Amazon announced Thursday, September 7, 2017 that they intend to build a second headquarters outside of Seattle to the tune of $5 billion and adding up to 50,000 new jobs.
Like a hot new debutante on ABC’s The Bachelorette, Amazon laid out some ground rules and told all prospective cities to duke it out for her honor.
And, yes, Portland is a suitor trying to steal Amazon’s heart.
Despite Portland’s reputation as Silicon Forest with its ever-growing technology startup scene and several companies keeping a presence here (most notably among them, Intel, of course), Portland often gets passed up when new tech opportunities come into play.
For example, we’ve been chomping at the bit for Google Fiber, Google’s 1GB internet service (imagine all the
porn Amazon Prime Video and Netflix you could stream!), for years, however Google remains in a holding pattern claiming to be “exploring bringing Fiber to Portland.” By the way, if you’re interested in Google Fiber, click that link and put in your street address so they’ll know you’re out there.
How does Portland stack up?
So, what will it take for Amazon to consider Portland? Here’s the list of demands, erm, “criteria,” Amazon set forth to potential applicants:
- A metro area with more than 1 million residents. Portland has 2.4 million (!!!), so we’ve got this item licked.
- A stable and business-friendly environment. According to the Oregonian, Oregon has some of the lowest business taxes in the nation.
- An urban or suburban area with the potential to attract and retain strong technical talent. Well, we can’t speak to the strong technical talent, but no one can argue that Portland is where young people come to retire, right?
- A community that thinks big and creatively on potential sites. Stumptown has an air-tram just to take patients and medical staff from the parking lot to our hospital! How much more creative can you get?
Where does Portland fall short?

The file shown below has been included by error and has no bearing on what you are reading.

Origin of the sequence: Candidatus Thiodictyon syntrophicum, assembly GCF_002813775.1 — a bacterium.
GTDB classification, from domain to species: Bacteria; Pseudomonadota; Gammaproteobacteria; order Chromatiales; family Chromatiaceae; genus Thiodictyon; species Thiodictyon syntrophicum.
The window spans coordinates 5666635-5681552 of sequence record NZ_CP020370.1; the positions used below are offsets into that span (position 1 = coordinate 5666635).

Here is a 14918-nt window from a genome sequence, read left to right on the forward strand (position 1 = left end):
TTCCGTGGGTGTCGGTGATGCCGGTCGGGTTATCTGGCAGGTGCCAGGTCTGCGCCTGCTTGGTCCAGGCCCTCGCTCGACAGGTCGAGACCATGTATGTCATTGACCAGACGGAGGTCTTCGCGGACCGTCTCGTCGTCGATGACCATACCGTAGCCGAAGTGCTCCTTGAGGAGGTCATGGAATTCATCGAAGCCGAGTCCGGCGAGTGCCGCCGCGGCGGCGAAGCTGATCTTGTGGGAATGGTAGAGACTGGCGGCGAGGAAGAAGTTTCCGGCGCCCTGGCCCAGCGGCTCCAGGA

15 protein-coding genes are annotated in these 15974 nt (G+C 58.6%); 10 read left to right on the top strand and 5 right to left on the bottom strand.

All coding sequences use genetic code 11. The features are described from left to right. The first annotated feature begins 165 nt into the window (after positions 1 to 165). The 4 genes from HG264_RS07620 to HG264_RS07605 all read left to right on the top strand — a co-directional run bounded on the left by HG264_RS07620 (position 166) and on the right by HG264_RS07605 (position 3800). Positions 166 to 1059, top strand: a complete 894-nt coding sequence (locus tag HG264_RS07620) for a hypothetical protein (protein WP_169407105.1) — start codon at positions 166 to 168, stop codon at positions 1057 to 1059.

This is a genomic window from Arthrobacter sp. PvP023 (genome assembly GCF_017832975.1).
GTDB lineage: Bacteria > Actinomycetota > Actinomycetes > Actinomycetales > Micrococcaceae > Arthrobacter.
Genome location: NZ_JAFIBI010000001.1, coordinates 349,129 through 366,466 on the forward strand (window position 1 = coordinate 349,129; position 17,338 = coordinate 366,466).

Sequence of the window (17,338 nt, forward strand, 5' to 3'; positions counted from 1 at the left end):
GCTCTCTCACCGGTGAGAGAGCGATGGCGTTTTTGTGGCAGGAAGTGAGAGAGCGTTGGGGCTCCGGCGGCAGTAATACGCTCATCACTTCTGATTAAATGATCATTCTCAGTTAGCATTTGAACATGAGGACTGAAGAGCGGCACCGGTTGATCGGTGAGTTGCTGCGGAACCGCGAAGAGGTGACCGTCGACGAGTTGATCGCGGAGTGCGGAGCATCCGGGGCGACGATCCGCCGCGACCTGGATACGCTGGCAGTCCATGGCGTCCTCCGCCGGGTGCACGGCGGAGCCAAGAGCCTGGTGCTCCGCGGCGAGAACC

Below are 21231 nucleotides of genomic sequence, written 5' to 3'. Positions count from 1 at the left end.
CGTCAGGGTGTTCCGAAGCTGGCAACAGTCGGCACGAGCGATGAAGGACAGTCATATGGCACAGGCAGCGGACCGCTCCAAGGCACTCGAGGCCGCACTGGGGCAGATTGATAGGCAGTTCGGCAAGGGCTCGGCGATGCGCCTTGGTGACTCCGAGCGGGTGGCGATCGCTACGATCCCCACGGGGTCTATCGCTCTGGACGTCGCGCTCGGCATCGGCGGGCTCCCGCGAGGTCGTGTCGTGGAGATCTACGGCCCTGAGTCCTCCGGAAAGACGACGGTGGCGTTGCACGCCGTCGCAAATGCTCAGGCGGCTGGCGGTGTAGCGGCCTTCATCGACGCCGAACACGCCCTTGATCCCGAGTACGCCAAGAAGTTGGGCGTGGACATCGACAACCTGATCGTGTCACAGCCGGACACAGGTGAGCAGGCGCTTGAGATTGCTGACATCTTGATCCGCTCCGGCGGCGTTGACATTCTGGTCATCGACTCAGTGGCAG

What are Portland’s warts and unsightly character traits that might prevent us from getting the girl?
- We’re too close to Seattle. Portland and Seattle have had a sibling rivalry for as long as they’ve existed, and this isn’t helping matters. It’s highly likely that Amazon wants to have a second headquarters somewhere with some distance from their first home, if for no other reason but to access more of the country.
- Amazon needs a ton of space – think 56 Costco warehouse stores worth! Although this might be tricky in Portland Proper, our wacky little neighbor to the north, Vancouver, Washington, is brimming with opportunity featuring a 174-acre former Hewlett-Packard campus lying dormant. However, will Amazon want both its headquarters located in the same state?
- Amazon already has a presence in Portland. You might not know it, but Amazon already has a presence here – Amazon Web Services bought Portland’s own startup, Elemental Technologies, a few years ago. This could either be a positive or a negative, so we’re going to put it in the negative column – we’re pessimists, what can we say?
When’s this going down?
When’s this all coming together? Amazon wants a super-quick turnaround and has told all applicants they’ve got just six weeks to submit bids. We’ll find out soon enough!
Do you want Portland to win the girl or do you think she’s not good enough for us? Leave your own dating profile for the City of Portland in the comments!